Abstract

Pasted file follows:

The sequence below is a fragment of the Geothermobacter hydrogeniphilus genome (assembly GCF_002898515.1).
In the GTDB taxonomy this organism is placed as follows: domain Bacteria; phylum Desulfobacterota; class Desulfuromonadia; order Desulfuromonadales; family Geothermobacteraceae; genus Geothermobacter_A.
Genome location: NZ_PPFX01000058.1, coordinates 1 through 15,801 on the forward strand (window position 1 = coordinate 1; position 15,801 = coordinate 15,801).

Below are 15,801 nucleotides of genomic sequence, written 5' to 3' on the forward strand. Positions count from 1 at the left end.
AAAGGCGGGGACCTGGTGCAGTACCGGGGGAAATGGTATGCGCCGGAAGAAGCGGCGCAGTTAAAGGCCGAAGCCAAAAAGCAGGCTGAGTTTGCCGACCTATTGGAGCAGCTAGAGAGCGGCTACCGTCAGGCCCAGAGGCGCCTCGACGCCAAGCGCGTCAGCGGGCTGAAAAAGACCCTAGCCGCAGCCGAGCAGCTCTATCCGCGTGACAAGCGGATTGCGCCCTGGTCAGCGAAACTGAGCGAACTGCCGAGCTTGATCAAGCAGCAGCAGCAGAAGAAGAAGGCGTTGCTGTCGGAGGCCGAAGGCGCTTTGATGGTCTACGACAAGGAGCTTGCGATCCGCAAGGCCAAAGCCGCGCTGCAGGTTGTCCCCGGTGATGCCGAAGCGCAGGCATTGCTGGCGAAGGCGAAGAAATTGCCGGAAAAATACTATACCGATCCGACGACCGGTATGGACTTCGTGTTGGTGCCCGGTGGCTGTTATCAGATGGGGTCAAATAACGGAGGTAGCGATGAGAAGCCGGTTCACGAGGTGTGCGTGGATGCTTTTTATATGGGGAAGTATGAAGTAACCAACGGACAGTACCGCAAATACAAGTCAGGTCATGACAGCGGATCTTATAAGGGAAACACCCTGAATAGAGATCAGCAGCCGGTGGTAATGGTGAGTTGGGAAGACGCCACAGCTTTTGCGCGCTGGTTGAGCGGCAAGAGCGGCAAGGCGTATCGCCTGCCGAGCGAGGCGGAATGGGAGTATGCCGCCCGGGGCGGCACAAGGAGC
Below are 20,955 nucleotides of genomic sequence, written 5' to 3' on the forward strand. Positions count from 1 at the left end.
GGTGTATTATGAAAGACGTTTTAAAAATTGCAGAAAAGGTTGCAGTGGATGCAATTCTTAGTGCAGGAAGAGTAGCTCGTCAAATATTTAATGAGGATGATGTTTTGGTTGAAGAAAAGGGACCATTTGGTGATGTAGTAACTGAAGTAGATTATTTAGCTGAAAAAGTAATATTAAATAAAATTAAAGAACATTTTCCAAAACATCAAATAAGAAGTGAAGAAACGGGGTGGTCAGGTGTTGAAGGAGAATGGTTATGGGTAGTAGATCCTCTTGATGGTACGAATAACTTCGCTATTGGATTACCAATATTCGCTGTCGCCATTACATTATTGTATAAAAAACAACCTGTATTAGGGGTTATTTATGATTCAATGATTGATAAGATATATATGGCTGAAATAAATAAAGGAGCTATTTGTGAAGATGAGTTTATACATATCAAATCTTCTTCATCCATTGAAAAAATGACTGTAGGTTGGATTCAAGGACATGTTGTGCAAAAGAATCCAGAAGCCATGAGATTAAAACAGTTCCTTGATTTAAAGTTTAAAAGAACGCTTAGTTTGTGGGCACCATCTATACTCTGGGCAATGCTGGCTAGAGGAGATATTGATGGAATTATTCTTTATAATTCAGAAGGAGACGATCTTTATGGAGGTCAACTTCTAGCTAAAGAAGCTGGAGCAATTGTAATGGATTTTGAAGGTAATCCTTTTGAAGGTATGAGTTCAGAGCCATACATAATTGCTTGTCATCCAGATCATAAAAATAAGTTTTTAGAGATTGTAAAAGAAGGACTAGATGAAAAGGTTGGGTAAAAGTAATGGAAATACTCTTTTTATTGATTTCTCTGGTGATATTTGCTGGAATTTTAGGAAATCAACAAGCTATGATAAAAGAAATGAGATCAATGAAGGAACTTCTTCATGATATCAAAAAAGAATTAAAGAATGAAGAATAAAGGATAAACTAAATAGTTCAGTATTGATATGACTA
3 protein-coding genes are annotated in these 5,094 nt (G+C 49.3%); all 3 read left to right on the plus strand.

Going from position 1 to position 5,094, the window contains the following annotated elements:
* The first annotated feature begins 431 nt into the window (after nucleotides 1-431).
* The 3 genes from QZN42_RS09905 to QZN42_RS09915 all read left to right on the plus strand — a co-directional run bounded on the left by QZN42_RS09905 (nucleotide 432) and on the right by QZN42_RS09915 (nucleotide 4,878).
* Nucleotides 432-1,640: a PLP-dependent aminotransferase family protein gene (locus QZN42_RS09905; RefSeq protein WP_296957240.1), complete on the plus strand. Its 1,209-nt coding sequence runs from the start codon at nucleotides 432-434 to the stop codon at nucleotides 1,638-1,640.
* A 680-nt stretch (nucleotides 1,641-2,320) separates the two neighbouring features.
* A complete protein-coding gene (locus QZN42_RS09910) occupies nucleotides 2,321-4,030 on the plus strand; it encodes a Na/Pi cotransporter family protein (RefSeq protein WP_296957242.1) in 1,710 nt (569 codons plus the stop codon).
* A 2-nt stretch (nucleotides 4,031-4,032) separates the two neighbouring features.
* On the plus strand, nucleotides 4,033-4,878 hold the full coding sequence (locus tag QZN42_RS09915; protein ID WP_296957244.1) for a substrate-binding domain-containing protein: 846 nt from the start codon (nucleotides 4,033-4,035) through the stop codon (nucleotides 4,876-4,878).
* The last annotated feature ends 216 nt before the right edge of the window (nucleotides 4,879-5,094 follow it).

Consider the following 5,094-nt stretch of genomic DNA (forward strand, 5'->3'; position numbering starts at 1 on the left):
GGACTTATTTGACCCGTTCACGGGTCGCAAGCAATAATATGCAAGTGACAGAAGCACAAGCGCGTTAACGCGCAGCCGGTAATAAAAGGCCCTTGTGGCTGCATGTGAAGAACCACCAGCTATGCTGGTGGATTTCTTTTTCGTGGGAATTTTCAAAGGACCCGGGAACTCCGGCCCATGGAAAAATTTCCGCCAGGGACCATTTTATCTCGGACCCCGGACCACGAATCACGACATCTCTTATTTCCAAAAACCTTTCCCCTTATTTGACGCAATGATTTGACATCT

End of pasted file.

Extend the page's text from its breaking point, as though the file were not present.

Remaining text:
An extensive body of pelitic hornfelses ranging in composition from andalusite+biotite +quartz+muscovite to sillimanite+cordierite+perthite+biotite+quartz±almandine occurs in a metamorphic septum near the southern end of the Sierra Nevada batholith east of Isabella, California. Field and laboratory investigations suggest the hornfelses developed at high temperatures over a prolonged period of time. Chemical analyses of some constituent minerals show that the stability field of biotite+andalusite diminishes and biotite and cordierite become richer in Fe2+ relative to Mg with increasing temperature. Fe appears to have been reduced from a somewhat oxidized state during prograde thermal metamorphism, suggesting the metamorphic body was “open” to oxygen. The development of garnet with accompanying cordierite, biotite, and sillimanite may be related to excess Ca in some rocks, but this is not definite.

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